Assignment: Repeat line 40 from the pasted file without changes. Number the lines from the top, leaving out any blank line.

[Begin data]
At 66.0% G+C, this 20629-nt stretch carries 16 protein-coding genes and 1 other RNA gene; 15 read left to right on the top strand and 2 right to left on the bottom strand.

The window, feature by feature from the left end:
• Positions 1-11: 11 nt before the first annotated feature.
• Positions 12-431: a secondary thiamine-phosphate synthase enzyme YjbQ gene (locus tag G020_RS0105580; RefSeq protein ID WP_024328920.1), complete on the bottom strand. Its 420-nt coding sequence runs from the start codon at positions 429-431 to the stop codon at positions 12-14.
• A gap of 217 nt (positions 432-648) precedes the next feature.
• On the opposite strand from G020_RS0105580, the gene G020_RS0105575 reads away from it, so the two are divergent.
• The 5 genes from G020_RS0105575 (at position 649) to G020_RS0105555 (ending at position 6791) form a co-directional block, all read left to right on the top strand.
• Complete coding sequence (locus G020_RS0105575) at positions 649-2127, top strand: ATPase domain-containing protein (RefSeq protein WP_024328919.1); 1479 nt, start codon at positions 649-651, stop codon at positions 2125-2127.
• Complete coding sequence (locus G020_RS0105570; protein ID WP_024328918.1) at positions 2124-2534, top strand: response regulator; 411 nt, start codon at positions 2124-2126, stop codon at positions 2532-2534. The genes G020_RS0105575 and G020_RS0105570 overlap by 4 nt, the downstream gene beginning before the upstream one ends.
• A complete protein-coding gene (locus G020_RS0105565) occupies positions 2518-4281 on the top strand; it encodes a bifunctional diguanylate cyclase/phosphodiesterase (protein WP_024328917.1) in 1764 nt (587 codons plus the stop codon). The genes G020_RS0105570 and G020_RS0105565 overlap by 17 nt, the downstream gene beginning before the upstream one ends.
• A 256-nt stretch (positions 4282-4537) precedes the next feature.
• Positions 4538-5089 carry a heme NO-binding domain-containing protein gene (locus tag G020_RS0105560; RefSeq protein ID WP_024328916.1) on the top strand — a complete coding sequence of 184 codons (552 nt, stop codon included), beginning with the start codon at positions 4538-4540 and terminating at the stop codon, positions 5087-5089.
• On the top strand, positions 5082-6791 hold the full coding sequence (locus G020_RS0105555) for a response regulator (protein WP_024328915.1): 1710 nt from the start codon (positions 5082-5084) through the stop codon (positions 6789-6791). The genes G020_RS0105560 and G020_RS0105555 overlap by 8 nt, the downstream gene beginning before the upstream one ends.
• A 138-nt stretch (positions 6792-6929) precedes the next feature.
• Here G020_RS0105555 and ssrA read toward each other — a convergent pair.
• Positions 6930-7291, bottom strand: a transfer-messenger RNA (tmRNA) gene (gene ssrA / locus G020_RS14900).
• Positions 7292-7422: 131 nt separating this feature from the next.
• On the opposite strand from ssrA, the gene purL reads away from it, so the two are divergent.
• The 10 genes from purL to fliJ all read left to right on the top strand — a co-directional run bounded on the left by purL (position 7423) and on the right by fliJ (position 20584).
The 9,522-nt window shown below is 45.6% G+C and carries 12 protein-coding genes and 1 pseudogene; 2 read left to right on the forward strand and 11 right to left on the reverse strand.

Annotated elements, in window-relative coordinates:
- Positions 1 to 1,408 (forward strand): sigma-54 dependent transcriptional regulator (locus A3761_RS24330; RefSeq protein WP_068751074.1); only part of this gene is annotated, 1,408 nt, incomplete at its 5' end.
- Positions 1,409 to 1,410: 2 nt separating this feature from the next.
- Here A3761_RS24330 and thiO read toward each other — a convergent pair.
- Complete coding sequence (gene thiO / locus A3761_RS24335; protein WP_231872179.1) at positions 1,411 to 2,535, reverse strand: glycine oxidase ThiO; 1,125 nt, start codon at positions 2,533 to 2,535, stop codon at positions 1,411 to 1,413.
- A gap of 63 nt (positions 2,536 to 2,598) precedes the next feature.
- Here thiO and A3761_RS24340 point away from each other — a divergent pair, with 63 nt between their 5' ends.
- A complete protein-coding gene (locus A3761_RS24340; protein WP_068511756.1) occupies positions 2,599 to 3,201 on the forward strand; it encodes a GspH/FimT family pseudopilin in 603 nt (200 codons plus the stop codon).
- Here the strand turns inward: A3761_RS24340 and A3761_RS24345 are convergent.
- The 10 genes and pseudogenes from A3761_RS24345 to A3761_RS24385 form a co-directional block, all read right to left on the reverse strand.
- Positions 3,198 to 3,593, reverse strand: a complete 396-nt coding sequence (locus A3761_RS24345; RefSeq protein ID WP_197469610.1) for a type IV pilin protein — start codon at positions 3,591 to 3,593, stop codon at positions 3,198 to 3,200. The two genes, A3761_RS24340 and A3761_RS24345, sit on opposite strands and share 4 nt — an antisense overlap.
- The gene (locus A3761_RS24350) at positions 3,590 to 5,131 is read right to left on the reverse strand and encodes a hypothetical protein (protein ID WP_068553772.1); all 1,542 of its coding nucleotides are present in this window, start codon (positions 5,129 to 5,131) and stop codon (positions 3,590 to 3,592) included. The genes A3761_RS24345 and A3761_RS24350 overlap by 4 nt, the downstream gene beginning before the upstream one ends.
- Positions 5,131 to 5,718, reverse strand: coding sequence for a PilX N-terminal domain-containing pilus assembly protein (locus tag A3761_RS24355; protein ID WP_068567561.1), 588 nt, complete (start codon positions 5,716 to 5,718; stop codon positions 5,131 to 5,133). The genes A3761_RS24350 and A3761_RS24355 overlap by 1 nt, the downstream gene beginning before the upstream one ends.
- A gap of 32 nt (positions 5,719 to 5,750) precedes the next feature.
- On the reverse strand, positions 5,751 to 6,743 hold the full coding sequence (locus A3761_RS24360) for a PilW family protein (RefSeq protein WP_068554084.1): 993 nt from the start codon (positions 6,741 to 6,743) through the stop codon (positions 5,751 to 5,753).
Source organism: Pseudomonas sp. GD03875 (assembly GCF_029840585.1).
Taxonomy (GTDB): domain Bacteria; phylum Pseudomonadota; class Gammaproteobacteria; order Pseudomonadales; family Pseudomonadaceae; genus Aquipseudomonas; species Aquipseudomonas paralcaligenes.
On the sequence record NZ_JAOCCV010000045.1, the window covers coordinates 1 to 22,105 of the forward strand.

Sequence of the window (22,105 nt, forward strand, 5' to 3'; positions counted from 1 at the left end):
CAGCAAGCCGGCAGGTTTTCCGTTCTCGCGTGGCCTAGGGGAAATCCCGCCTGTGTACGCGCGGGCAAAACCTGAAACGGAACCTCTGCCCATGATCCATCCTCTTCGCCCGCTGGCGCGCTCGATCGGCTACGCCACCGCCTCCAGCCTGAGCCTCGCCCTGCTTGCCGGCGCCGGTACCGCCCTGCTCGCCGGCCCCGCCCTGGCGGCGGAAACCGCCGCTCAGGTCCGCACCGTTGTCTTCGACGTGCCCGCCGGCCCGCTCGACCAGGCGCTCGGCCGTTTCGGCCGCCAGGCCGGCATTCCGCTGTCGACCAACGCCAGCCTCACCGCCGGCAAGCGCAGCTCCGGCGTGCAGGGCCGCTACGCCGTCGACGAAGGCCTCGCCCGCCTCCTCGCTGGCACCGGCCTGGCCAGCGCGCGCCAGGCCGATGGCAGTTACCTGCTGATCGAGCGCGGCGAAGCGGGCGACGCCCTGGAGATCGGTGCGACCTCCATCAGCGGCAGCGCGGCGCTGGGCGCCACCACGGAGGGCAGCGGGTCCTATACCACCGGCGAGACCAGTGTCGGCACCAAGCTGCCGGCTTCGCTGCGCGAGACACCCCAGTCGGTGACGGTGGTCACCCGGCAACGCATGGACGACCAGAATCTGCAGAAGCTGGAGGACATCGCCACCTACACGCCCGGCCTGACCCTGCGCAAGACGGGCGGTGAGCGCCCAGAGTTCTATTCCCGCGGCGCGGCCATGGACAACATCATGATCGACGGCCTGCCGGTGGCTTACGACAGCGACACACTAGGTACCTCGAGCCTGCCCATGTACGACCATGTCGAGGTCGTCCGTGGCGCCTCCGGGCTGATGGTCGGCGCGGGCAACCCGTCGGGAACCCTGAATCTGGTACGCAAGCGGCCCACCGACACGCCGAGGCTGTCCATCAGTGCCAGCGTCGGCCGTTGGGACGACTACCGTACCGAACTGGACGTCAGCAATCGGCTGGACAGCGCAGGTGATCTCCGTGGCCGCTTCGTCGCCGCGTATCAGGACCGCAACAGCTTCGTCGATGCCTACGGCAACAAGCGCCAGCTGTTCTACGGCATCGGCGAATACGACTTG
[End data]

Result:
CAGCAAGCCGGCAGGTTTTCCGTTCTCGCGTGGCCTAGGGGAAATCCCGCCTGTGTACGCGCGGGCAAAACCTGAAACGGAACCTCTGCCCATGATCCATCCTCTTCGCCCGCTGGCGCGCTCGATCGGCTACGCCACCGCCTCCAGCCTGAGCCTCGCCCTGCTTGCCGGCGCCGGTACCGCCCTGCTCGCCGGCCCCGCCCTGGCGGCGGAAACCGCCGCTCAGGTCCGCACCGTTGTCTTCGACGTGCCCGCCGGCCCGCTCGACCAGGCGCTCGGCCGTTTCGGCCGCCAGGCCGGCATTCCGCTGTCGACCAACGCCAGCCTCACCGCCGGCAAGCGCAGCTCCGGCGTGCAGGGCCGCTACGCCGTCGACGAAGGCCTCGCCCGCCTCCTCGCTGGCACCGGCCTGGCCAGCGCGCGCCAGGCCGATGGCAGTTACCTGCTGATCGAGCGCGGCGAAGCGGGCGACGCCCTGGAGATCGGTGCGACCTCCATCAGCGGCAGCGCGGCGCTGGGCGCCACCACGGAGGGCAGCGGGTCCTATACCACCGGCGAGACCAGTGTCGGCACCAAGCTGCCGGCTTCGCTGCGCGAGACACCCCAGTCGGTGACGGTGGTCACCCGGCAACGCATGGACGACCAGAATCTGCAGAAGCTGGAGGACATCGCCACCTACACGCCCGGCCTGACCCTGCGCAAGACGGGCGGTGAGCGCCCAGAGTTCTATTCCCGCGGCGCGGCCATGGACAACATCATGATCGACGGCCTGCCGGTGGCTTACGACAGCGACACACTAGGTACCTCGAGCCTGCCCATGTACGACCATGTCGAGGTCGTCCGTGGCGCCTCCGGGCTGATGGTCGGCGCGGGCAACCCGTCGGGAACCCTGAATCTGGTACGCAAGCGGCCCACCGACACGCCGAGGCTGTCCATCAGTGCCAGCGTCGGCCGTTGGGACGACTACCGTACCGAACTGGACGTCAGCAATCGGCTGGACAGCGCAGGTGATCTCCGTGGCCGCTTCGTCGCCGCGTATCAGGACCGCAACAGCTTCGTCGATGCCTACGGCAACAAGCGCCAGCTGTTCTACGGCATCGGCGAATACGACTTG